The Army's Gambit: Dislocation Theory and the Development of Doctrine for the Interim Brigade Combat Team
ARMY COMMAND AND GENERAL STAFF COLL FORT LEAVENWORTH KS SCHOOL OF ADVANCED MILITARY STUDIES
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This monograph analyzes whether dislocation theory is an appropriate military theory for the Interim Brigade Combat Team IBCT to use in developing its warfighting doctrine. It argues that the IBCTs unique mission, force structure, strengths, and weaknesses requires its leaders to mentally shift from the tactics, techniques, and procedures of legacy, firepower based forces. Dislocation theorys strength is that it does not focus on the destruction of the enemy force, but deters the enemy through combat potential, making it a suitable theory across the spectrum of conflict. This monograph reviews the purpose of studying theory and the positive impact it has on leaders, soldiers, and units. The evolution of U.S. Army doctrine from 1939 to the present is analyzed to determine how political decision, the threats, and technology influence doctrine. Field Manual 3-0, Operations, is reviewed and concludes that the emerging Army doctrine not only supports dislocation theory, but each share similar concepts. The four components of dislocation theory positional, function, temporal, and moral are defined. Combining dislocation theory with the IBCTs unique design parameters demonstrates the potential usefulness. This monograph concludes that dislocation theory is appropriate when used by the IBCT as a shaping operation.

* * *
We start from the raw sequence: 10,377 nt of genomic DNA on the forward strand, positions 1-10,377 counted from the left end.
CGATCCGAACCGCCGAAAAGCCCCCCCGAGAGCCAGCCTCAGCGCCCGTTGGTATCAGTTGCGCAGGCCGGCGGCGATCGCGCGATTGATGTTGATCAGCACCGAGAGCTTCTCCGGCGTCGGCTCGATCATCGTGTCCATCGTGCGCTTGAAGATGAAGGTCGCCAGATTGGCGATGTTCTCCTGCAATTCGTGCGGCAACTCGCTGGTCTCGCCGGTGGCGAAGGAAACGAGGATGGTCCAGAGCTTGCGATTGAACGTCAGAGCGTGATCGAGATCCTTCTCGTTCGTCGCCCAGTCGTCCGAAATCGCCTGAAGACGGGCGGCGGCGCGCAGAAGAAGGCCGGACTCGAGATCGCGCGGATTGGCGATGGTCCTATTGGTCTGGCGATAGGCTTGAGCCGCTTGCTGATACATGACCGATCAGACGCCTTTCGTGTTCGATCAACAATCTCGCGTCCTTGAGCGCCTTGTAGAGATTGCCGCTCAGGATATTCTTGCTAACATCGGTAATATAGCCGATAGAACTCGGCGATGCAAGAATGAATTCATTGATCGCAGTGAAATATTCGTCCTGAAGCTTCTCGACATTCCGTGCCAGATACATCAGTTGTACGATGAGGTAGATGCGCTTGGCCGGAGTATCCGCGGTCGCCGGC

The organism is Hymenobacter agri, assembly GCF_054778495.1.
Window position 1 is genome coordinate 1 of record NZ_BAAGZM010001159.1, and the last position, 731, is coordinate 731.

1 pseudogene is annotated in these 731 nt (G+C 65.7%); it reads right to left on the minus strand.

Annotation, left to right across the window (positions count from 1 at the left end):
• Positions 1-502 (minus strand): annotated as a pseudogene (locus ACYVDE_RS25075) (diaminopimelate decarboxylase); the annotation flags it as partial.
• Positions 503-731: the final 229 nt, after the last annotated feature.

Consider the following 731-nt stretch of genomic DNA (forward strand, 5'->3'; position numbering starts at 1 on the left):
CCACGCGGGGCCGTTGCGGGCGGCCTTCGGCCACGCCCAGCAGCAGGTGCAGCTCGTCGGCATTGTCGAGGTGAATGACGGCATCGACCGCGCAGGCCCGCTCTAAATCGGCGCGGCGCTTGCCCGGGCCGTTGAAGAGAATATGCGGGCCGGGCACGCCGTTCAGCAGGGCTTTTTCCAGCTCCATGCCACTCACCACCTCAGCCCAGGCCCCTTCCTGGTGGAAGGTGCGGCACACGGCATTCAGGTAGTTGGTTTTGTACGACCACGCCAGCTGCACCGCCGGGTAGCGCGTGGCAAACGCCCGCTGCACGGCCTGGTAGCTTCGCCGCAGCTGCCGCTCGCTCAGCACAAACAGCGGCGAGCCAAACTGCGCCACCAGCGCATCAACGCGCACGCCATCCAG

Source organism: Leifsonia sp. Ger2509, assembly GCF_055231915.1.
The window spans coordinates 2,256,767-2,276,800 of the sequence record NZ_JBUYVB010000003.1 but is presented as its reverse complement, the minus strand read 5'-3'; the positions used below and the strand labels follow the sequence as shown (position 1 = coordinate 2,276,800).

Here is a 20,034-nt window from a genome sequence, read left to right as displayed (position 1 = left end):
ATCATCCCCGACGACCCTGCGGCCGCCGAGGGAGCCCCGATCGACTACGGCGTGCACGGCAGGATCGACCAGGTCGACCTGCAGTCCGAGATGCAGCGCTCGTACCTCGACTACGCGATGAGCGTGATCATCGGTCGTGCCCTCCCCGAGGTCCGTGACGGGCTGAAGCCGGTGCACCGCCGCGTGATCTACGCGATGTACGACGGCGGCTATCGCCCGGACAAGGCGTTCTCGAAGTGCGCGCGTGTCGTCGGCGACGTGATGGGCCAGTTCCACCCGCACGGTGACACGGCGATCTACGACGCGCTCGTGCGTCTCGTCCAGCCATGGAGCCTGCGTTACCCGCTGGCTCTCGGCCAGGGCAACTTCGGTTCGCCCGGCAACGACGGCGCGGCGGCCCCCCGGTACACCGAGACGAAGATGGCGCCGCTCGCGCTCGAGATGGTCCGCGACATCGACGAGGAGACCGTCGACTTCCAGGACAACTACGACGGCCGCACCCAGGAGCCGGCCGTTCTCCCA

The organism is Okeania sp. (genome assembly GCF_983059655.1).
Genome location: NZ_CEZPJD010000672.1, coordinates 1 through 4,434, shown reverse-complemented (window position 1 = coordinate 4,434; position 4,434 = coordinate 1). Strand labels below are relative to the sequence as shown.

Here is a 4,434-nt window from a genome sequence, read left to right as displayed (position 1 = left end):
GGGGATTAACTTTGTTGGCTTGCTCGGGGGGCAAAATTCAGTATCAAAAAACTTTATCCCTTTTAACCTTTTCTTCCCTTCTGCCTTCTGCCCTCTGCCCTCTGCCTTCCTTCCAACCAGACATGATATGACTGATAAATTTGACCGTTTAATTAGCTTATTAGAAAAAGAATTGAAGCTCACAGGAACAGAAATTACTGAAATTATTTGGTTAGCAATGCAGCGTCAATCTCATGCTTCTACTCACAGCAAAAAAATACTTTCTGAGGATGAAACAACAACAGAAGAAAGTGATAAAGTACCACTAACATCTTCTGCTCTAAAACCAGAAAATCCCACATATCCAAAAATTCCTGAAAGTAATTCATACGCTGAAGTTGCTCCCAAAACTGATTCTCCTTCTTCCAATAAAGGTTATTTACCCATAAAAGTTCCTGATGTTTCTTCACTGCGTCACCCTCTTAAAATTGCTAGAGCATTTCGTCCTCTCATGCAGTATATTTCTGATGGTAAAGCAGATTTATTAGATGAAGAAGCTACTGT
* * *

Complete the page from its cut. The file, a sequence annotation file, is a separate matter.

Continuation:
- Military Operations, Strategy and Tactics